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Deadlines and Details: Things to Watch for When Submitting a Scholarship Application

July 30, 2009

by Scholarships.com Staff

As our annual Resolve to Evolve scholarship essay contest draws to a close and we move closer to the time of year when a number of other scholarship competitions begin accepting applications, we thought it would be a good time to review an often overlooked aspect of applying for scholarships: the actual act of submitting your scholarship application.

By applying for a scholarship, you are making contact with someone who could potentially award you money, so you want to make sure that your application makes a good first impression before the reviewer even gets to the content.  At the very least, you certainly do not want your application to wind up in the discard pile due to a failure to follow the contest's official rules. While official rules for scholarship opportunities can often come across as dense and full of legal language, you should still take time to review them and ensure your application complies before you spend the time, money, and effort involved in creating and submitting a scholarship application.

A good idea is to make a note for yourself of the requirements for each scholarship for which you intend to apply. Print off sheets or make a spreadsheet on your computer. Get organized. We suggest including the following items in your list of rules to note:

Eligibility Requirements: This may seem like a no-brainer, but before you apply for a scholarship, make sure you're actually eligible to win. Pay attention to details like age, grade level, and enrollment status, since your answer for these could be different from what you think, depending on the scholarship provider's cutoff dates. For example, a scholarship could ask for "currently enrolled" students as of summer 2009, but if your first class starts during the fall term, you may not be eligible to apply. If you are not sure whether you are eligible based on the official rules, it doesn't hurt to contact the provider and ask.

Length and Format of Submission: Once you've made sure that you are eligible to apply, make sure what you plan to submit is eligible to win. Your 20-page scholarship essay may provide a brilliant analysis of the subject matter, but if the upper limit for the contest is 800 words, you are not going to win a scholarship with it. Your scholarship application also can't win if you forget to provide appropriate contact info or include required items, so make a list of what you need and check off each item as it goes into your application packet. Similarly, you'll want to pay attention to any rules about file format, typeface, and other details that may disqualify you, or at least generate the impression that you didn't carefully read the rules.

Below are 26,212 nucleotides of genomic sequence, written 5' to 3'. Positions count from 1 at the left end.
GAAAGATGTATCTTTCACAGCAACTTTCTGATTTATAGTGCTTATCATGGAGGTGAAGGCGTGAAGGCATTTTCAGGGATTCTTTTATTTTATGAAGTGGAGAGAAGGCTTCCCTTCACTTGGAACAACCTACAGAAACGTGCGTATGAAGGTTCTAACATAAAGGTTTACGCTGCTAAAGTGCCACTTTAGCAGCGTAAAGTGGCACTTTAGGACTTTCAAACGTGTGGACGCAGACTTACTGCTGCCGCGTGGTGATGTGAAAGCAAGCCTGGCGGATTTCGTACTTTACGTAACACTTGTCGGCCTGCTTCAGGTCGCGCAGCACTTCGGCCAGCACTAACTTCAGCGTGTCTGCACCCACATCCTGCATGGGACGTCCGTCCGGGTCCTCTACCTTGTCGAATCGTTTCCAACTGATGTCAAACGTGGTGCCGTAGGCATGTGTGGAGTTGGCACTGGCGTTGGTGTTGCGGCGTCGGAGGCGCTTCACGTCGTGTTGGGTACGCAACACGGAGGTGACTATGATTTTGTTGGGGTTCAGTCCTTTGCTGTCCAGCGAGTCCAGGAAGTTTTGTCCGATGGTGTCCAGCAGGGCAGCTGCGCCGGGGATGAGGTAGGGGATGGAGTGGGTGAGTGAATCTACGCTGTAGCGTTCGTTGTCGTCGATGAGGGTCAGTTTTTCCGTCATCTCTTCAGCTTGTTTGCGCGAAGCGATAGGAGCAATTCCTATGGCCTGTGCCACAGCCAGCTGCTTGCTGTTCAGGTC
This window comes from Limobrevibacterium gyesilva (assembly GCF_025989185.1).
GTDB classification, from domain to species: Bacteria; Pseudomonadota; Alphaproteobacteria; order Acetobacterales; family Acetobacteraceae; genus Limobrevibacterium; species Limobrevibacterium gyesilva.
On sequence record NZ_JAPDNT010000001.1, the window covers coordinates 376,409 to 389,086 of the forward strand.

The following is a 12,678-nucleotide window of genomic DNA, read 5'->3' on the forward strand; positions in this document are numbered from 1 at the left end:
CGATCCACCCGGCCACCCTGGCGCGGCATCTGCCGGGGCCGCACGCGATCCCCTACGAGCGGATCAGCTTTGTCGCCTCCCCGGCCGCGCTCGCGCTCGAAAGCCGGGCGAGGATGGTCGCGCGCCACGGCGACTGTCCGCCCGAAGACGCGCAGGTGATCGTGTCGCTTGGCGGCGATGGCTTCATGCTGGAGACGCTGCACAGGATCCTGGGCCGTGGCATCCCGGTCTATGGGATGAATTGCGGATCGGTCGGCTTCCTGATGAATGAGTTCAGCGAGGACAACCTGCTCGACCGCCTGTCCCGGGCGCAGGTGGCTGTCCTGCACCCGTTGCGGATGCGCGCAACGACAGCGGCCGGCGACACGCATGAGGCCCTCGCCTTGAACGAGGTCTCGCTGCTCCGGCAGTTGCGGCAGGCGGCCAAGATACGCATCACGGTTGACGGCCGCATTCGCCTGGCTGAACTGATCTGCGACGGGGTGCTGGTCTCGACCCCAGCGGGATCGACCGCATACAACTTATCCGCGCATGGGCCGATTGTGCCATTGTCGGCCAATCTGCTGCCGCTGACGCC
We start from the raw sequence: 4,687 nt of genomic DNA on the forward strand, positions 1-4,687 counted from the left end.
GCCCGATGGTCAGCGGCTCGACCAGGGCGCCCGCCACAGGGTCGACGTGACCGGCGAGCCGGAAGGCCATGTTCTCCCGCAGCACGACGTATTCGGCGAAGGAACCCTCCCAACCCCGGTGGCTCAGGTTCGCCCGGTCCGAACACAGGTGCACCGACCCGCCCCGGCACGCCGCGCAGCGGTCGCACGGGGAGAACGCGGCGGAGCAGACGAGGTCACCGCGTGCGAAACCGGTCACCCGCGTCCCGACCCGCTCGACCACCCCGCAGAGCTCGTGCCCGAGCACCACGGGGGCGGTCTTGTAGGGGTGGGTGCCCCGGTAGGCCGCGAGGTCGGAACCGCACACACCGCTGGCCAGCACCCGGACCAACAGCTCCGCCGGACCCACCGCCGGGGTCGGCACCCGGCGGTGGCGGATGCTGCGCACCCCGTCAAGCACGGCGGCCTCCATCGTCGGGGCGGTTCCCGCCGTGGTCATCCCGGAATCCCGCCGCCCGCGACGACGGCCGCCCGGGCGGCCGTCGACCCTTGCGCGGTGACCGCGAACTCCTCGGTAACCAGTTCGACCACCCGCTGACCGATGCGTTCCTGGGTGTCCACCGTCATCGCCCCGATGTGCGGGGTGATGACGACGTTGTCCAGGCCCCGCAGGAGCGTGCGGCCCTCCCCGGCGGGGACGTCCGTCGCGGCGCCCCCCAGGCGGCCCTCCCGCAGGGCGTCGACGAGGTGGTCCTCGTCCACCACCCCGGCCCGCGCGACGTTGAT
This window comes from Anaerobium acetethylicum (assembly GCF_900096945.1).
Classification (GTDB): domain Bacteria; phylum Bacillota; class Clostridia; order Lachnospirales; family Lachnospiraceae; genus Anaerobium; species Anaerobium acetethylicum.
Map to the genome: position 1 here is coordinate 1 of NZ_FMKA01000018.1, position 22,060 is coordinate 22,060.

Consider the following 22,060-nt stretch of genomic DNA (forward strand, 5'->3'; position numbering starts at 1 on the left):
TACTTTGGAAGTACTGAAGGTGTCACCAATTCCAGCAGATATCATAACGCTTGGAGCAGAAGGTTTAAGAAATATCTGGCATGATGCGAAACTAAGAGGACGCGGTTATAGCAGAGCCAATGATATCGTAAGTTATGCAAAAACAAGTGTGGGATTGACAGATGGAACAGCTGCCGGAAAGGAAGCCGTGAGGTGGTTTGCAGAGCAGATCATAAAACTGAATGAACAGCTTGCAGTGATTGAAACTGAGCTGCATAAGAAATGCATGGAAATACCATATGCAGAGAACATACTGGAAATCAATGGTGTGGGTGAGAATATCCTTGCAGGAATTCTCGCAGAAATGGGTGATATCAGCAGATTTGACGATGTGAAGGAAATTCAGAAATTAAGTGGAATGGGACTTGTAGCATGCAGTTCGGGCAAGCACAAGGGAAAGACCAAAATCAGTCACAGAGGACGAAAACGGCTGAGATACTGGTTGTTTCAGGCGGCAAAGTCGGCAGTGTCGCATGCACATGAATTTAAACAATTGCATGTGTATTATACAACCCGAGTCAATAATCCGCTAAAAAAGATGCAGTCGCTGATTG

Submission Method: Does this scholarship contest ask for applications to be submitted via e-mail, via a form on their website, or via postal mail? Do they request that you use a specific mail carrier, or avoid using others (some scholarship providers will include stipulations such as sending your application only through the United States Postal Service)? Do they want you to label your submission in a particular way or address it to a particular person or office? All of these questions are important not only to make sure your application gets to where it needs to go, but also to demonstrate your interest in the award and your ability to follow instructions.

Deadline: If your essay is to be submitted online, make note of the exact time of day at which the contest ends. Is there a time zone indicated in the official rules? You don't want to find yourself searching for a scholarship submission form on a website at 11:50 PM PST when the contest closed at 11:59 PM EST. If your esay needs to be submitted through the mail, check whether the application deadline is a postmarked by date or a received by date.  For example, our Resolve to Evolve Essay Contest requires that applications be postmarked by July 31, so students who are sending them overnight on July 30 are unnecessarily paying more for postage. Meanwhile, students who attempt to submit an application for a scholarship with a received by date of July 31 would not want to simply stick a stamp on it today and hope it's still accepted.

In the end, your application will still be judged primarily on its merit, provided it meets basic requirements.  However, closely following rules for each contest and showing that you have a legitimate interest in the scholarship as more than just a potential source of easy cash will improve your chances of winning scholarships.


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